The key parameters when installing fiber cable in ducts are blowing distance and time. 1000 to 2000m is a typical blowing length. Typical installation speeds are 40-50 meters per minute under an air pressure of 10 bars (atmospheres). Most routes can be blown with a 10 bar supply.
Smaller diameter and lower weight cables make possible larger blowing distances, so blowing cable is perfect for the new generation of microcables. The maximum cable push force will decrease as the duct inside diameter increases, reducing the achievable blowing distances.
Blowing distance is directly related to the weight of cable, the pressure used and, friction from the inside of the microduct. Cable can be successfully blown further than 2-km when blowing heads are used in tandem.
Additional air can also be inserted further down, to achieve more distance.
Preparing For Blowing Cable
Survey the complete route prior to blowing in order to determine the location of HHs / MHs and distances between then. Determine where coupling of ducts are necessary. Survey the route for the accessibility of terrain for the use of the intermediate (mid-point) fiber blowing equipment. Identify specified ducts to be utilised. And as always, consider the accessibility of HHs / MHs to the splicing vehicles.
Jetting / Blowing the right cable
Choosing the right cable is extremely important for any installation. Strictly speaking, the purpose of the cable is to protect the fibers during installation and the service lifetime. Cables share some but not all characteristics and you need to ensure you install the cable type appropriate for the application.
Micro cables are designed with high-density polyethylene (HDPE) outer sheaths to minimize friction with the inner surface of micro ducts. They are also designed with the necessary stiffness properties to resist buckling forces and to negotiate changes in direction.
The cable on the drum must be covered until just prior to installation to protect the jacket from heat due to exposure to the sun and getting dirty.
Air-Assisted Installation Practices
Consider a very long link installation. Cable reels are typically supplied containing 4-km of cable. Mindful of this, reels are placed midway of a 4-km length. There’s plenty of evidence suggesting that the most efficient cable installation would involve two 2-km jetting shots (A to B followed by A to C). After jetting A to B, a ‘figure-8’ will be created at the midway point, to gain access to the end point of the cable previously on the drum. Next, the figure-8 end will be jetted in the other direction.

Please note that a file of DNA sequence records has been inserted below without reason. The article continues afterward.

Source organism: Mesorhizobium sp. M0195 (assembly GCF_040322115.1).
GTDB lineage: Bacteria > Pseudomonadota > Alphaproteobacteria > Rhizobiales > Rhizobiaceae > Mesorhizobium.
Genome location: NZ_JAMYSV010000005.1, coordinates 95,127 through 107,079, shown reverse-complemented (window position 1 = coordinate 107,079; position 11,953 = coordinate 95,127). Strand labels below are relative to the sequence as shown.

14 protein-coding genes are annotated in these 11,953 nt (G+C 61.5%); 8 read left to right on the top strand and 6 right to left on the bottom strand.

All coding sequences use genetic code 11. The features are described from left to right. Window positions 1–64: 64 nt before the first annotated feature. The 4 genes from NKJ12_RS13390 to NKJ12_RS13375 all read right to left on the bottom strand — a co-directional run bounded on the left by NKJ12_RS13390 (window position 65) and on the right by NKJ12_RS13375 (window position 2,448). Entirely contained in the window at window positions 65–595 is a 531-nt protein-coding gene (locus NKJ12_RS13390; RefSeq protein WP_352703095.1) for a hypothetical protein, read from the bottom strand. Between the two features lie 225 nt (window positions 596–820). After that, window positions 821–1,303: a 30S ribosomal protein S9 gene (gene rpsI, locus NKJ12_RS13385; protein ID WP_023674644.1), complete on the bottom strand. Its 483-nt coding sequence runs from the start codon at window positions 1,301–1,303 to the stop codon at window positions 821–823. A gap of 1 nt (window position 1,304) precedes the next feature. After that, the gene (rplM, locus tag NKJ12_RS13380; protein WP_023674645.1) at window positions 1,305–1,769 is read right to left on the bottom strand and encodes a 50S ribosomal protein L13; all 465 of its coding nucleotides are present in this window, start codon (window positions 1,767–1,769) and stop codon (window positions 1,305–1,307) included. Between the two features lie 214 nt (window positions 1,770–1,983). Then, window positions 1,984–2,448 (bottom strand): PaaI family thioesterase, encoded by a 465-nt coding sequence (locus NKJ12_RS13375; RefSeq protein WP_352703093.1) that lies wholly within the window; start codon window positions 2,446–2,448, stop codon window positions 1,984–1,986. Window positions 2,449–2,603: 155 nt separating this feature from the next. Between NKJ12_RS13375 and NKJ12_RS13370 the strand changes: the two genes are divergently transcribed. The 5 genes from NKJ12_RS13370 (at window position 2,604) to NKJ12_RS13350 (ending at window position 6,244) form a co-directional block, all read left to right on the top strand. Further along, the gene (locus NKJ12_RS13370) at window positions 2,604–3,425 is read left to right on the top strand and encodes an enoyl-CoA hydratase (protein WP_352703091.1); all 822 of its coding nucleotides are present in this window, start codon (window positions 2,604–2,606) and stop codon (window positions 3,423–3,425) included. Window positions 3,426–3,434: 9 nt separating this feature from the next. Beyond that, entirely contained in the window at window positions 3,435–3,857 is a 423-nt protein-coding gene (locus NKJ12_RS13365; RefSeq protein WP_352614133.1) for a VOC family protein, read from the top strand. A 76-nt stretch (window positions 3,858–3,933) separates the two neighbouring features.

One ought to be able to install 4-km of cable in one placement of the cable drum and blowing equipment consisting of; 2-km of cable jetting in opposite directions with 2-km of "figure-eighting" in the center. Adding more air blowing to a microduct further down can also increase the achievable distance. If at some point the cable movement slows down during the blowing process, then instead of taking a 2-km run, the jetting could be reduced to only 1-km. This would call for a second ‘figure-8’ to be made at the 1-km mark.
Duct Integrity Testing (DIT)
All team members MUST wear eye protection during DIT testing as small particles can be blown out of ducts through the holes in the DIT catcher.
· Fit a DIT catcher on the far side and equip personnel with two-way radios.
· Allow the air to flow through duct for at least one minute, to remove all loose particles and/or moisture.
· Now proceed with the sponge test.
Foam Sponge Test - cleaning the duct:
· A sponge is typically 100mm in length and 2 x the duct ID.
· Wet the sponge slightly with blowing lubricant.
· Place the tight-fitting foam sponge inside the microduct.
· At a pressure of 10bars, blow the sponge through the microduct.
· If excess water or dirt exits the microduct, repeat the process.